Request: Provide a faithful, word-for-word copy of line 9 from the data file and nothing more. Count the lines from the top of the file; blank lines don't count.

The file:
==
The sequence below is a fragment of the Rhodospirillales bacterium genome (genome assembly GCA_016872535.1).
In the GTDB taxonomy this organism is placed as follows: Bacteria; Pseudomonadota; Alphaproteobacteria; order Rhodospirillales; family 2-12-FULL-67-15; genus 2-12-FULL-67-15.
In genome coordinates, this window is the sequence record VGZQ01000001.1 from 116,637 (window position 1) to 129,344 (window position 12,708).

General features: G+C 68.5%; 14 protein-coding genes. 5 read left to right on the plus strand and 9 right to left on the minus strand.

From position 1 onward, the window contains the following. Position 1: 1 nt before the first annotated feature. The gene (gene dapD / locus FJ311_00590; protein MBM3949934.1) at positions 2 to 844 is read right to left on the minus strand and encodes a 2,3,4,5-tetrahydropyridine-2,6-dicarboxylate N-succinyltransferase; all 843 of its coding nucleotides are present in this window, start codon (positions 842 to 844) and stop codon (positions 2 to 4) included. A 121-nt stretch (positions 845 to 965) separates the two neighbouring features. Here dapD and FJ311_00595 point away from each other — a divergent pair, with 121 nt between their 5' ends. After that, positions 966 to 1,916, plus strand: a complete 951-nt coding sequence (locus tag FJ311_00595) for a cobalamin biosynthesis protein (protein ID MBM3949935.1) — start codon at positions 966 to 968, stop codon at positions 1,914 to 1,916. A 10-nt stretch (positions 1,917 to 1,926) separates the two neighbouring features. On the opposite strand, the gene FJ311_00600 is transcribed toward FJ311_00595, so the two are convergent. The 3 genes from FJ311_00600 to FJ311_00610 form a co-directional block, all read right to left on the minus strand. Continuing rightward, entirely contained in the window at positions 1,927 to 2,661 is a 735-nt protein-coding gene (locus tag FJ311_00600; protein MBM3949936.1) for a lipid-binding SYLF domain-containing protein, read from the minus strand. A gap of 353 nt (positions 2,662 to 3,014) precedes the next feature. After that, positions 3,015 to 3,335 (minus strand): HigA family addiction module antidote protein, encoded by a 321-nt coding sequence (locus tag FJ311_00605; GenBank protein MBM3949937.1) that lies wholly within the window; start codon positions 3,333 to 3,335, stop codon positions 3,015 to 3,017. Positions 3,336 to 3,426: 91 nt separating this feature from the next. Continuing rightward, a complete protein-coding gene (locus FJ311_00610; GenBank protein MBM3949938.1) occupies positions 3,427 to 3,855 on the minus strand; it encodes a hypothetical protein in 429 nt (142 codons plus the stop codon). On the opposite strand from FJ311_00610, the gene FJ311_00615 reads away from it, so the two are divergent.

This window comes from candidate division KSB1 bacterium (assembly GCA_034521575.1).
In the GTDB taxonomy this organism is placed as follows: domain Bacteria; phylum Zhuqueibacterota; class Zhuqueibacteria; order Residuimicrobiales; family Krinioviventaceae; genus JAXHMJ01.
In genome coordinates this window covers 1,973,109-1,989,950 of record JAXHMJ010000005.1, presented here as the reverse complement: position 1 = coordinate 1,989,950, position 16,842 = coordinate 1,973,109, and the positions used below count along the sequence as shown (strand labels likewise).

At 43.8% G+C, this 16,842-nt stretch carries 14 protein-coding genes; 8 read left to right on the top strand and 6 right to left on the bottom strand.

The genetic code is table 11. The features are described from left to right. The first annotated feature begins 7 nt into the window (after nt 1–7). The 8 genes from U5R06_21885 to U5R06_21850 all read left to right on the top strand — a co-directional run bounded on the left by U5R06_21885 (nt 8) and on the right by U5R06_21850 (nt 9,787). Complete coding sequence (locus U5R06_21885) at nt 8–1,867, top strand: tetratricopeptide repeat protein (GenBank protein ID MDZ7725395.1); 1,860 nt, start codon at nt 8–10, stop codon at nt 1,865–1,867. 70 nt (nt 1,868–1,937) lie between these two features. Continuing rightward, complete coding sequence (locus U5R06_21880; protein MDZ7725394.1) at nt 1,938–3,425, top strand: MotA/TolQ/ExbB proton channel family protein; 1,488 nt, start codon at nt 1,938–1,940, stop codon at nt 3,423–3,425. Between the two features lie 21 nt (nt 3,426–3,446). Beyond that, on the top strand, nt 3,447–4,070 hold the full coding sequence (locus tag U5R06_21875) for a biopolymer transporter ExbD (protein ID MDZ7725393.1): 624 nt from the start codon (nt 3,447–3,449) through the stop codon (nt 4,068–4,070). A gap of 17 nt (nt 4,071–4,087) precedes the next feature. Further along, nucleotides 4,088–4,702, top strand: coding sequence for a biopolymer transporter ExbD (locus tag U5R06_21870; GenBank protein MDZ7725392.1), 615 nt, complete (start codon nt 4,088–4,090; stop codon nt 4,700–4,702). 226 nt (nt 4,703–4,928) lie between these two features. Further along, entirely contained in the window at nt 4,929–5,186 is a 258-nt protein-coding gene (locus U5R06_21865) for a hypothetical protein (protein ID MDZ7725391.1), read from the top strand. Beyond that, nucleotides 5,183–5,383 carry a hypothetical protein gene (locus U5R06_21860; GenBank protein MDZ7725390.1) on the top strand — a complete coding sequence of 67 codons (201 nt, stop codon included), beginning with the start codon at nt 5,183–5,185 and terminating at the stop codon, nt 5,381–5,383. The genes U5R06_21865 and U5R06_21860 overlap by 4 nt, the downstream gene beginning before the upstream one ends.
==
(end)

At 43.8% G+C, this 16,842-nt stretch carries 14 protein-coding genes; 8 read left to right on the top strand and 6 right to left on the bottom strand.